A bit of history: among Latino voters in California, no politician is more toxic than former GOP Gov. Pete Wilson, whose tough tone against illegal immigrants is still credited -- or blamed -- with turning a swing constituency into a solid Democratic bloc. No one played a more central role in setting that tone than Sipple, who designed Wilson's 1994 campaign to sell Proposition 187, which cut off almost all government aid to illegal immigrants. Sipple produced the notorious ad that featured grainy images of people streaming across the Mexican border, with the tag line, "They keep coming."
Brown and this year's Republican nominee, Meg Whitman, are in the midst of a fierce fight to define themselves to Latino voters. Both know that, for the last 15 years, most Golden State GOP candidates have met certain death due to strong Hispanic opposition. A few weeks ago, Brown's team slammed Whitman for using Wilson in radio ads during the primary and then erasing any mention of him in her general election Spanish-language TV buy. Oddly, Whitman's campaign never counter-punched with Brown's own Wilson connection.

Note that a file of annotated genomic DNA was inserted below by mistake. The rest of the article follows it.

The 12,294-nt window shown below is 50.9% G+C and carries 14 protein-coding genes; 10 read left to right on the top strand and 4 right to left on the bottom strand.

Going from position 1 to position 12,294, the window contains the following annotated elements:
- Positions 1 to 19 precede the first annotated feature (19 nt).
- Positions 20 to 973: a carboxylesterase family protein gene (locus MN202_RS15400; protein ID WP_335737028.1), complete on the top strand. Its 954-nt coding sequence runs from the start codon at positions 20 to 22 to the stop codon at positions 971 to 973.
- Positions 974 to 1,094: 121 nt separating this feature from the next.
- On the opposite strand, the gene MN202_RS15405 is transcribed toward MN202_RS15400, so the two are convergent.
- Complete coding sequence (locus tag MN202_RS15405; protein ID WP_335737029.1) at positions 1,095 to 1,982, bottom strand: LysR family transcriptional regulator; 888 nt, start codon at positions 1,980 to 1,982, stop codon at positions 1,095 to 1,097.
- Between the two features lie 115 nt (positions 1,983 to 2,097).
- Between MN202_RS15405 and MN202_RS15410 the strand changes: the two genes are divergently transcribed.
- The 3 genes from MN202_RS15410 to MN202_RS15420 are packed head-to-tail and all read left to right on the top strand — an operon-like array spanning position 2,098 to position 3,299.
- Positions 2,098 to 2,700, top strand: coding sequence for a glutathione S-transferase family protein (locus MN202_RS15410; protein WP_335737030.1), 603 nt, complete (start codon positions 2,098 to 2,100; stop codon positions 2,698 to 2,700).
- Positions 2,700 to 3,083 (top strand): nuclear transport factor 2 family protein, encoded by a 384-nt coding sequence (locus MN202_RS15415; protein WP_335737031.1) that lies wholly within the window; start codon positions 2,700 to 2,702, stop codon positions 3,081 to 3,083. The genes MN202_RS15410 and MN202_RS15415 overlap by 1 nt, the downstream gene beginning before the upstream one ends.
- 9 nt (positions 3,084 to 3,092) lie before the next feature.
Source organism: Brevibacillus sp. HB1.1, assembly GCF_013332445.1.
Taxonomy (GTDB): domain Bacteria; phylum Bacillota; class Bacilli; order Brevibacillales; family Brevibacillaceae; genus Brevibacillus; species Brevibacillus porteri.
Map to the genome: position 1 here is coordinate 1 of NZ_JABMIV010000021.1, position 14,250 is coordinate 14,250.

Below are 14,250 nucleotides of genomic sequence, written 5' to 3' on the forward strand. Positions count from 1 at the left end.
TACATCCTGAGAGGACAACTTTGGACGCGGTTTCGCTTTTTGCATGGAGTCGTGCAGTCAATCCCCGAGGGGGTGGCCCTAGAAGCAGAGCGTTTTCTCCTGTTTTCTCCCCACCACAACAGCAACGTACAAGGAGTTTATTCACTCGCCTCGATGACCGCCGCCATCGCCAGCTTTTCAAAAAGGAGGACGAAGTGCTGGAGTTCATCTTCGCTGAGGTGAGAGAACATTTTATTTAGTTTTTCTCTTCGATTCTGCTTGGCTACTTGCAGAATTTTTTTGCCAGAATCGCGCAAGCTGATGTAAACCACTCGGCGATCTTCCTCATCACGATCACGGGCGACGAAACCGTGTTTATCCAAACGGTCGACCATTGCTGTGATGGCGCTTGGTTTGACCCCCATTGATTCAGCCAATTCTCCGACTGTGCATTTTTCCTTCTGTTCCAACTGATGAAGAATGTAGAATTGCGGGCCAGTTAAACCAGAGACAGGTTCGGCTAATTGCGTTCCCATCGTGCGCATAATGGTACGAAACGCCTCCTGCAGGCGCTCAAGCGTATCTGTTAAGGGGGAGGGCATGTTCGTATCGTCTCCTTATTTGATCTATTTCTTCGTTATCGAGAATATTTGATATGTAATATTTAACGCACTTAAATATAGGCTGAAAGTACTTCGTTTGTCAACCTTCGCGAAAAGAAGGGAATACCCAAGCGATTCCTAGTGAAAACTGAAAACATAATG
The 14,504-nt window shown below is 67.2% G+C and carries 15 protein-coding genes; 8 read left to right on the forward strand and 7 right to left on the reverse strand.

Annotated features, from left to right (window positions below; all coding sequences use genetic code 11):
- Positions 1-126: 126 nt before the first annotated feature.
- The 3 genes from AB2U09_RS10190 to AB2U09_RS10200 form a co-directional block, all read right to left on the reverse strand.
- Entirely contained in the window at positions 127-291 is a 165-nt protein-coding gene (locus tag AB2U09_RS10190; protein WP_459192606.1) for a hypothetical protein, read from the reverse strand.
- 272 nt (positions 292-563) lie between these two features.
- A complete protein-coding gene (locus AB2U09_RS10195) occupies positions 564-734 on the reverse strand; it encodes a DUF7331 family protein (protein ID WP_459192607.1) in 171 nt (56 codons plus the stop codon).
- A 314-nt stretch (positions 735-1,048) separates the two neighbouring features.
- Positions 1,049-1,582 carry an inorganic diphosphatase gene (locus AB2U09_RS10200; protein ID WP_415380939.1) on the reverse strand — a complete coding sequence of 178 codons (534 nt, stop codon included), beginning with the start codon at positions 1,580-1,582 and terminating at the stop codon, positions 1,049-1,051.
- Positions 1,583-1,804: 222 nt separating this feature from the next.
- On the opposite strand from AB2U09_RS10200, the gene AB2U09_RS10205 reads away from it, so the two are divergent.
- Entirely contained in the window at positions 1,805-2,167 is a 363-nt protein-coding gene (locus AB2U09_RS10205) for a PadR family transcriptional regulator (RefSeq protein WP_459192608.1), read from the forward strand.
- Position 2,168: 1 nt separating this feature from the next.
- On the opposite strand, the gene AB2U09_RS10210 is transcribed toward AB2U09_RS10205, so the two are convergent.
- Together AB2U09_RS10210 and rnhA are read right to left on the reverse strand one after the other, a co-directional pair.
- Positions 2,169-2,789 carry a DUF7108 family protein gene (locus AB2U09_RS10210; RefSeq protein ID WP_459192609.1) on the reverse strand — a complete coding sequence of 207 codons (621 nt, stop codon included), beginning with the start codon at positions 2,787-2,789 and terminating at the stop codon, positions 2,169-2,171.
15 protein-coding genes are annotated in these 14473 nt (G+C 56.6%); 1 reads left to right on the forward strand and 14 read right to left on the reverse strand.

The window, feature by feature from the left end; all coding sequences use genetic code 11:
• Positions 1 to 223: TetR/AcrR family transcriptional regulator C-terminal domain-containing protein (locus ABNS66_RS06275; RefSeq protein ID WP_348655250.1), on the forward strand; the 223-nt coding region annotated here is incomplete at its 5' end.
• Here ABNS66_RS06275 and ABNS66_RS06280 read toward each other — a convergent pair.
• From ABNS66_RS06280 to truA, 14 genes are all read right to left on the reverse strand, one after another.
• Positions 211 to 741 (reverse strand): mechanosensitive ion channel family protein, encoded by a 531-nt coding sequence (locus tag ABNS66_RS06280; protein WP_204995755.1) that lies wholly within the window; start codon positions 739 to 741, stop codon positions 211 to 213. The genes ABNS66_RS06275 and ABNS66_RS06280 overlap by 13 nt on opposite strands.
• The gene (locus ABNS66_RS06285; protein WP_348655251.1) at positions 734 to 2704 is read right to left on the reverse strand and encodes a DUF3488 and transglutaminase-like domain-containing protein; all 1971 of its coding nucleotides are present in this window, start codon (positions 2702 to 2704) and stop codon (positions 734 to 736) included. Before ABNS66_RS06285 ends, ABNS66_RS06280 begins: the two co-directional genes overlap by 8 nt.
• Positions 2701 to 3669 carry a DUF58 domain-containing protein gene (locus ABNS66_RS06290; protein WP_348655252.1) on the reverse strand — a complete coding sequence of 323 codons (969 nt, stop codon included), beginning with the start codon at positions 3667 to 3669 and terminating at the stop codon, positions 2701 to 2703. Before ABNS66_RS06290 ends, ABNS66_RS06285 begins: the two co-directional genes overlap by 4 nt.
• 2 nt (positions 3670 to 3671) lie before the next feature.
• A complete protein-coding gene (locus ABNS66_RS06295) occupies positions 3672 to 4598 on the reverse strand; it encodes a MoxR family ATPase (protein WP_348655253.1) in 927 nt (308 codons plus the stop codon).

When reached for comment, Brown spokesman Sterling Clifford confirmed Sipple's place on the campaign, said he was unpaid, and added that "Jerry seeks input from a variety of people who give him broad advice." Asked why Brown -- who opposed 187 -- would turn to one of its architects, Clifford said, "Reaching across the aisle to Republicans is a high priority for Jerry." Neither Clifford nor Brown media consultant Joe Trippi would describe Sipple's specific responsibilities or offer Brown's own reaction to Sipple's past.
There is no record of Sipple supporting any other Democrat -- and no answer as to why the former Dole and Bush aide chose to work for Brown. Sipple did not respond to The Atlantic's messages. Sipple's former business associate (and 2003 Schwarzenegger campaign colleague), Mike Murphy, who is now Whitman's chief strategist, declined to comment.